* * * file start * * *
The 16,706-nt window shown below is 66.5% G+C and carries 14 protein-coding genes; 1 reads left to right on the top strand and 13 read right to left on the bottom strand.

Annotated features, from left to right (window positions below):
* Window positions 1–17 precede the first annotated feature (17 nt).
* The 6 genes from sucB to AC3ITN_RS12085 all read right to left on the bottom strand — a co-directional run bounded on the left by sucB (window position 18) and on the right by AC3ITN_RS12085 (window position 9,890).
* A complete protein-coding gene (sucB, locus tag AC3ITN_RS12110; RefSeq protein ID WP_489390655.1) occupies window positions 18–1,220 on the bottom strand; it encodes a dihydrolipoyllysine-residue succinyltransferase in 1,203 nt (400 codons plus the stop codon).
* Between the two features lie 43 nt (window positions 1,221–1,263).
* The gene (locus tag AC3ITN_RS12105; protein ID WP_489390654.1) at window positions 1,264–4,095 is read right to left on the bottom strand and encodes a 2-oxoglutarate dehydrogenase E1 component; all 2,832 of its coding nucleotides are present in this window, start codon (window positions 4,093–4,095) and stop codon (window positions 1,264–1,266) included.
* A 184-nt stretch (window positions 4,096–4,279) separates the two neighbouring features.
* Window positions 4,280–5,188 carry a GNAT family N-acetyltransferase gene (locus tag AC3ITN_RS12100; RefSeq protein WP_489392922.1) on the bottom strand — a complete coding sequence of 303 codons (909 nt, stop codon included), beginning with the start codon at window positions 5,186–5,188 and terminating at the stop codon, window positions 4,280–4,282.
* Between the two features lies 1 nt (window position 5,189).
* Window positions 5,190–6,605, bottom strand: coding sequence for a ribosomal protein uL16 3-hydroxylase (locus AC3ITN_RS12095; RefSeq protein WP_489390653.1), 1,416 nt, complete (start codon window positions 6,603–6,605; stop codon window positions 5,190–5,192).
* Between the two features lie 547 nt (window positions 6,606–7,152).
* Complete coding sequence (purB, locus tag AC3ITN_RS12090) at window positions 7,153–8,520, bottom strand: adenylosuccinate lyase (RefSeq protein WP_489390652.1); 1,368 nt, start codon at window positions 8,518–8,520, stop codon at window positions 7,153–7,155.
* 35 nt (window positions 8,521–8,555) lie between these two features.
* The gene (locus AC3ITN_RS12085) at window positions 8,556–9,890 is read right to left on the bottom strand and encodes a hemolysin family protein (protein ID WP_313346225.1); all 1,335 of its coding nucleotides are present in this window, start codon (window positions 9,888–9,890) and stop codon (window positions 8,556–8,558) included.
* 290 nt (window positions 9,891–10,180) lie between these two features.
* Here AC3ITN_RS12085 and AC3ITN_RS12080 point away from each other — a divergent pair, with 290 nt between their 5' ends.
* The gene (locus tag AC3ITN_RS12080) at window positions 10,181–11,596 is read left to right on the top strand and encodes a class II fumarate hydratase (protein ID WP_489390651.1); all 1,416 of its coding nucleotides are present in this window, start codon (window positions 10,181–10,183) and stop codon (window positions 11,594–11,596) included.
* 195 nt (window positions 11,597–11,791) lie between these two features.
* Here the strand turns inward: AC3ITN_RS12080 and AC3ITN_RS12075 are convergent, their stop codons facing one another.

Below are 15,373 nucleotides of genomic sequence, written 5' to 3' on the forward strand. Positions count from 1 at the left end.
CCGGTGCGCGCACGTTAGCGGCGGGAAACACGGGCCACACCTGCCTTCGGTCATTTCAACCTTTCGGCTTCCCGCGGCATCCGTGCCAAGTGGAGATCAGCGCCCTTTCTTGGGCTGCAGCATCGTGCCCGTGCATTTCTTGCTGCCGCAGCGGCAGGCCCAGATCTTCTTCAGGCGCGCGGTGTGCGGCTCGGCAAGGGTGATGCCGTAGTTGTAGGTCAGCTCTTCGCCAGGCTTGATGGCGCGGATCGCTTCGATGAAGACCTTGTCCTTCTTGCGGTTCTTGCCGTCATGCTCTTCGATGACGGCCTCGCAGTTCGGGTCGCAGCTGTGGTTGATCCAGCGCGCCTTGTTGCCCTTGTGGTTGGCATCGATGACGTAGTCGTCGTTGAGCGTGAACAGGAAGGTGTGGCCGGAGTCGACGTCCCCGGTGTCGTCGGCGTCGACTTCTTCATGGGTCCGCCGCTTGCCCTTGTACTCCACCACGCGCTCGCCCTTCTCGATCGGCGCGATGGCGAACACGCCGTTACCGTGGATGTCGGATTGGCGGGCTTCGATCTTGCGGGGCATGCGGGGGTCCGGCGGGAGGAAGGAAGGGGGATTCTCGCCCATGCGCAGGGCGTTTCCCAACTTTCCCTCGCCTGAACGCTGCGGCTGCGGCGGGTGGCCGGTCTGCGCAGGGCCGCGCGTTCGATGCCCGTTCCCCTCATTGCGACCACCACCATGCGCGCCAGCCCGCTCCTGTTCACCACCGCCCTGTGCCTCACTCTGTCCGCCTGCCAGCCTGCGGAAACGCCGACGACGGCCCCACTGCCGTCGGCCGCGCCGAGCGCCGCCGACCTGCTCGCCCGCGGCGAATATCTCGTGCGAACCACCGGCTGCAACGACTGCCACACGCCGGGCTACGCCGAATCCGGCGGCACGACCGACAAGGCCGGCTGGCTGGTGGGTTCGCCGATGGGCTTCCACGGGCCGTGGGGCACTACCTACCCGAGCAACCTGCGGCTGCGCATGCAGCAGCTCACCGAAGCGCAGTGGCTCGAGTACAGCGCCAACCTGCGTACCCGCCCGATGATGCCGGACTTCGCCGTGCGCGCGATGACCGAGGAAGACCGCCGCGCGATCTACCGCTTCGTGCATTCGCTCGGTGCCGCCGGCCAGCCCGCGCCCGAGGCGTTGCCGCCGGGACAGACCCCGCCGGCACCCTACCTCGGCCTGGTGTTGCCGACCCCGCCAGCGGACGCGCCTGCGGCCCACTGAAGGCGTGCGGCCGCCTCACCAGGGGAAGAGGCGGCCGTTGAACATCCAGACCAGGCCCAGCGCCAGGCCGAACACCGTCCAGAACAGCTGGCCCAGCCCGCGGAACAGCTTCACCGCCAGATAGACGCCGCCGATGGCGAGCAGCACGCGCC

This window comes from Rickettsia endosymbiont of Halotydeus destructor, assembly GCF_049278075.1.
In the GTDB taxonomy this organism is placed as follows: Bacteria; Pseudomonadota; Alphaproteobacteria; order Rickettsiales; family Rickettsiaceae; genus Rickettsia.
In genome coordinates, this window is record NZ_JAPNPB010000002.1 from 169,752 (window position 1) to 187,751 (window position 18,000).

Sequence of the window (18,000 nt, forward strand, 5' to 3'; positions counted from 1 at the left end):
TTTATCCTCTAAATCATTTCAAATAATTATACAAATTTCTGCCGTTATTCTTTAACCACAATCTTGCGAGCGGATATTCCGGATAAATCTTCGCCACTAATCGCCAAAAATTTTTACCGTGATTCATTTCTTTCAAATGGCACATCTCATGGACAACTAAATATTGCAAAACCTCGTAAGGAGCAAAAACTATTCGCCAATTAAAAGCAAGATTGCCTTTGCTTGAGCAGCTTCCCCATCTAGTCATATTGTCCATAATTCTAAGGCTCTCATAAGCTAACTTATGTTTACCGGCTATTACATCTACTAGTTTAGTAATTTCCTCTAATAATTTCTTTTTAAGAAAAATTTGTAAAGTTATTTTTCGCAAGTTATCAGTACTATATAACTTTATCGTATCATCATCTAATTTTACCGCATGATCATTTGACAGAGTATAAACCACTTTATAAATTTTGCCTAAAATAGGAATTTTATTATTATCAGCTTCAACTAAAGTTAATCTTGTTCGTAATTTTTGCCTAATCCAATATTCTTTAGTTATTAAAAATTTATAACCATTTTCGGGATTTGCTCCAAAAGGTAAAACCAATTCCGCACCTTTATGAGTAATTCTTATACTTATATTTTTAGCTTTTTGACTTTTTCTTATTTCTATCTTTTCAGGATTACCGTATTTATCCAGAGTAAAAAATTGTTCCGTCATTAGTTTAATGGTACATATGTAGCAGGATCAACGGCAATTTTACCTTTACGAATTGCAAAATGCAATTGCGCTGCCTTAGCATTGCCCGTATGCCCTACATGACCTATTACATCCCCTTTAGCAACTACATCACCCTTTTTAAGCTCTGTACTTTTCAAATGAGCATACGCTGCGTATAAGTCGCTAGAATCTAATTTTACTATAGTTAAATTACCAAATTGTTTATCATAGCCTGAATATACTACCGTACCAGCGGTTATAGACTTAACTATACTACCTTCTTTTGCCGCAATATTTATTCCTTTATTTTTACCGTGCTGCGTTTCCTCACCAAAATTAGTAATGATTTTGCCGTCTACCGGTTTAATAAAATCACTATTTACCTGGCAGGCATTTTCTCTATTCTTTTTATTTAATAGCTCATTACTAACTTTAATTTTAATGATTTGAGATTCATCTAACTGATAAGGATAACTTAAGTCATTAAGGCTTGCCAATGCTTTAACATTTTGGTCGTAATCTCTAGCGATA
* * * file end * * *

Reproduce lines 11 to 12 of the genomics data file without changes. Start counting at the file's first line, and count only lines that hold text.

* Window positions 5,190–6,605, bottom strand: coding sequence for a ribosomal protein uL16 3-hydroxylase (locus AC3ITN_RS12095; RefSeq protein WP_489390653.1), 1,416 nt, complete (start codon window positions 6,603–6,605; stop codon window positions 5,190–5,192).
* Between the two features lie 547 nt (window positions 6,606–7,152).